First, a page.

Othello Explains It All For You

Not a Cheeto in sight.

It’s not so much that I thought she was cheating. Even though, okay, I guess I kind of thought that. But I do realize that I didn’t know it in that way where you feel sure enough to just come out and ask someone. Even though sometimes, when it’s that moment where you’re about to ask, and you can feel them willing you not to ask, you can feel in that space between you, the silent pushing back of the question, doesn’t that usually tell you something?

But it wasn’t that so much, because that on its own we could have overcome. No, it was the knowing that even if she hadn’t actually cheated, even if she hadn’t, there was this whole universe of not going on beside me. And would be for eternity, and it drove me insane. It’s not fair. It’s like a game the whole world is playing on me and I will not have it. I just won’t. So there.

You might think that’s petulance, contrariness, but it was the rawest of pain. I felt so alone, dropped on this earth a loner instead of point man in a family, a team, a cluster. I’m jealous of sisters who cuddle on the couch, or friends who cuddle like sisters, easy with each other in the way of puppies. I’m jealous of easy loves and sloppy families ambling down the street from the 7-Eleven, sucking Big Gulps and passing a bag of Cheetos back and forth. Unhealthy yes, but together in their orange fingers and idle crunching. 

I did it because of the fingers. I did it because of the space.  

Non fighting words

Love is a battlefiled.

Maybe one of the reasons I keep feeling that I’m fighting the same battles is that I do things at the same time of day. I write in the morning, even when I’d rather be doing yoga or meditating or getting out with the dog, but I seem to have worked this habit into my bones. Even when I don’t feel much like writing, which is lately, I grab the pen and begin.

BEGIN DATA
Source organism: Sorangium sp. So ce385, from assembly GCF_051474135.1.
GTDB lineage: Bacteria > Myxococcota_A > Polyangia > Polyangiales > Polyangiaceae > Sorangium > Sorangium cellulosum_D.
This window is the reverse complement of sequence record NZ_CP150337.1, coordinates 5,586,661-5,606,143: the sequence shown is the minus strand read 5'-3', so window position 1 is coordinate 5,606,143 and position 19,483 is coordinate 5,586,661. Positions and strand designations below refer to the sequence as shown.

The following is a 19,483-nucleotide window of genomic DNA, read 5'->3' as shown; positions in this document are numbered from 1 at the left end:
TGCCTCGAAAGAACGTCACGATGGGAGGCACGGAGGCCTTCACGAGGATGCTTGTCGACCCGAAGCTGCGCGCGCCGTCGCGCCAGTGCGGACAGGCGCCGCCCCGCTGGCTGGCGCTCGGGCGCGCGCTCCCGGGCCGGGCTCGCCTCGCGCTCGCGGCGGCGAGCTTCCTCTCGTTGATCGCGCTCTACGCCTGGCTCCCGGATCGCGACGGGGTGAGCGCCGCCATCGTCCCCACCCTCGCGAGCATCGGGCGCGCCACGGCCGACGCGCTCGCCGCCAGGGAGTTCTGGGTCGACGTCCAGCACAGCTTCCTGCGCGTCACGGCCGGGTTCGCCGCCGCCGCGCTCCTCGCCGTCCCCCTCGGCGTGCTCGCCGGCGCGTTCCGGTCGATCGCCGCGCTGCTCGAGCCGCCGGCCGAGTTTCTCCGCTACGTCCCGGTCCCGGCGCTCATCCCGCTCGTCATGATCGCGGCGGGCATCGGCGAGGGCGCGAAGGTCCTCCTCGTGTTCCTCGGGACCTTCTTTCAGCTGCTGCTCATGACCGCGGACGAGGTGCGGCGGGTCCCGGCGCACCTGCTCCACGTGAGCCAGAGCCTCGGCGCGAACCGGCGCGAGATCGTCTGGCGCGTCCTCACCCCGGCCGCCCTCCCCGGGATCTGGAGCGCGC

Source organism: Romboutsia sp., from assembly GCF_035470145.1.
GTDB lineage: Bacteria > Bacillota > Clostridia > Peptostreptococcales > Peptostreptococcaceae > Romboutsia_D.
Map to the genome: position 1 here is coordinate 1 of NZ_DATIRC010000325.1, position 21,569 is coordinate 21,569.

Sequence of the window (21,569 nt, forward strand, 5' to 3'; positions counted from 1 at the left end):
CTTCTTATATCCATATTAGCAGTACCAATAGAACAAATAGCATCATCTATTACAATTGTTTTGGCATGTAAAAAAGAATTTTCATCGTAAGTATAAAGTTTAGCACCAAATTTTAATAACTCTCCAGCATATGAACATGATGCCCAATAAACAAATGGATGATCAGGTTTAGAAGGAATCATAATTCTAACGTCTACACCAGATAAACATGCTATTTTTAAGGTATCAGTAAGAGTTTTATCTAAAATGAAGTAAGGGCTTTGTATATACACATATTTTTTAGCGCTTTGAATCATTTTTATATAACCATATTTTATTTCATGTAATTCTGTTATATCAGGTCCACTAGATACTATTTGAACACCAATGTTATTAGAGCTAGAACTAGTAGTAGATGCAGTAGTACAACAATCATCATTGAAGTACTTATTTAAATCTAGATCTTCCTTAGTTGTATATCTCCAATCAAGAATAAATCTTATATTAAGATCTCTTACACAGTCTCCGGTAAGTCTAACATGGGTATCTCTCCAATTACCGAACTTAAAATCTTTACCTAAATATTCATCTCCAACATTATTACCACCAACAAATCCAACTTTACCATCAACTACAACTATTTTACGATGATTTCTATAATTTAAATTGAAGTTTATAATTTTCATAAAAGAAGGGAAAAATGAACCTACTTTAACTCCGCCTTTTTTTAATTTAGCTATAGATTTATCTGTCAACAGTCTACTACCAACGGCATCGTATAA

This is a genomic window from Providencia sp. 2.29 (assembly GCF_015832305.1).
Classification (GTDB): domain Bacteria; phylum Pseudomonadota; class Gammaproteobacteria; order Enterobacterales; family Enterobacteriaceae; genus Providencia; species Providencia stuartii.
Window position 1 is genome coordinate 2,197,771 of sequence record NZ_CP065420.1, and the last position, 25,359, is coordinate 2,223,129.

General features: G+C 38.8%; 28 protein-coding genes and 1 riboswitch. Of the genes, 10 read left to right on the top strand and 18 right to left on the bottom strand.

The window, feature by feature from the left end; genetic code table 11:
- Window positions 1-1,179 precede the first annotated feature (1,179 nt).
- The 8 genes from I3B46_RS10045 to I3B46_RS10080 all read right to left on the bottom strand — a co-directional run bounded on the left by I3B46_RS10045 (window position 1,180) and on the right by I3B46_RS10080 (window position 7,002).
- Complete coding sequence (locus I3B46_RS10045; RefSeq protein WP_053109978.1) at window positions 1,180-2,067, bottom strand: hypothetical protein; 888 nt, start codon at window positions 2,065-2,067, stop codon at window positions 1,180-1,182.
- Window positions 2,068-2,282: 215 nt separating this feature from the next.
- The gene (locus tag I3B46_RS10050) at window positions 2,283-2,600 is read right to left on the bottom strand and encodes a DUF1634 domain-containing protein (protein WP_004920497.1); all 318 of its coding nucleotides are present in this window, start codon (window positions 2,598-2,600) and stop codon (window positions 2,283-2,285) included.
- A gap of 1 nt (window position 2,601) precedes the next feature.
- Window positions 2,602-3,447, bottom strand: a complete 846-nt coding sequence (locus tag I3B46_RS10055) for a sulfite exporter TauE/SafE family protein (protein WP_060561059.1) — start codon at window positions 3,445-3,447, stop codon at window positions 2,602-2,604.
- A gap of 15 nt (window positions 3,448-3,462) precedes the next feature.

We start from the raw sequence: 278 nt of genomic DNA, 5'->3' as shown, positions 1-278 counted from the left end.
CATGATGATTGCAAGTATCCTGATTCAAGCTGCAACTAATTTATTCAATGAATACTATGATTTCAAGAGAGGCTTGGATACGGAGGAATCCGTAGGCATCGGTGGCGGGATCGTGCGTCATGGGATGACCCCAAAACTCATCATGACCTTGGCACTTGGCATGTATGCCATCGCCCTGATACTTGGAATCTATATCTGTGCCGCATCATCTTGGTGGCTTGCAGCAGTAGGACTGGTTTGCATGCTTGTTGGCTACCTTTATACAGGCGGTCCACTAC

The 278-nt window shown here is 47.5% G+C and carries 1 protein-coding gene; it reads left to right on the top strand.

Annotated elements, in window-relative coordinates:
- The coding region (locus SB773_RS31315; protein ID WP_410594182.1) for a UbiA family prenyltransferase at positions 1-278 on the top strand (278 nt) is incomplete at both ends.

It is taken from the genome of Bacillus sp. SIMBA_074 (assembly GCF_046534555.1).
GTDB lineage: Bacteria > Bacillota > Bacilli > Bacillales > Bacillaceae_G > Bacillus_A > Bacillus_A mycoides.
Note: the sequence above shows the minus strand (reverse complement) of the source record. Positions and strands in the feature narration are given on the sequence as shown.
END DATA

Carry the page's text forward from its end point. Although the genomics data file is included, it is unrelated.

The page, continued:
Every year at this time, we have a blow-up about taxes. It’s similar to a vacation blow-up, where there’s some funny little thing you joke tentatively about for a few days—his inability to say where he wants to eat, her unfortunate tendency to navigate from a map of the wrong town—and then, by the third day, maybe about four o’clock, when you’re hungry and tired and hot and thirsty and have had to pee for ever, someone says something that might have gotten a laugh a few hours ago but suddenly is grounds for divorce.

“It’s such a beautiful night, let’s work on taxes!” is the non-vacation version. By the twentieth time I say it, we’re usually days away from when we have to get our completed worksheet into our accountant, the beautiful David Turrentine. I generally start my casual references in February, saying things like, “If we just do a few hours a week, we’ll be done before we know it!” or “I worked on mine for a few hours today and I feel great!” To me, this sounds encouraging and helpful, just like it sounds to Dave when he says, “If you just concentrate on the map you won’t feel so carsick.”

“How am I supposed to look at a map when we’re about to topple into the Irish Sea?” is the equivalent of “You don’t understand how much I hate taxes.”

“Everyone hates taxes” and “People drive this road every day.”

“You don’t.”

“It’s really just a matter of doing what needs to be done.”

“But why do they plant hedges right where you need to see what’s coming? It’s like they want to make it as difficult as possible.”

“I’m sorry, that’s just how it is here.”

“I’m not blaming you, it’s just…you have all these expectations.”

“I know you’re doing your best.”

“I really am trying.”

“I know. For God’s sake watch out!”

“I see it.”

“Then why are you driving straight into it?”

“It’s a parking lot. Come on, let’s get some lunch.”

“Don’t forget to save the receipt. Technically, this is research.”

“Don’t start on next year already.”

“But if we start now…”

But this year, we seem to have sidestepped the blow-up. Even though I started earlier than usual this year, with my first “Feel like starting on taxes?” in January instead of February. Even though I danced around the kitchen last night singing “I’m done I’m done I’m done” with my printed report in hand, when Dave had only set up his card table a few hours before. Even though we have to have our stuff to David T. by tomorrow, not Monday as I originally thought. Dave is deep in now, and I think the danger has passed.

Which is good. I’m grateful for the win, but it feels weird. It’s like when I look at the new kitchen and see why we’re not going on any fancy vacations any time soon. It’s totally worth it. It means progress. It means change. But I have to remind myself that change is good. Change is what winners do. And anyway, there’s always next year.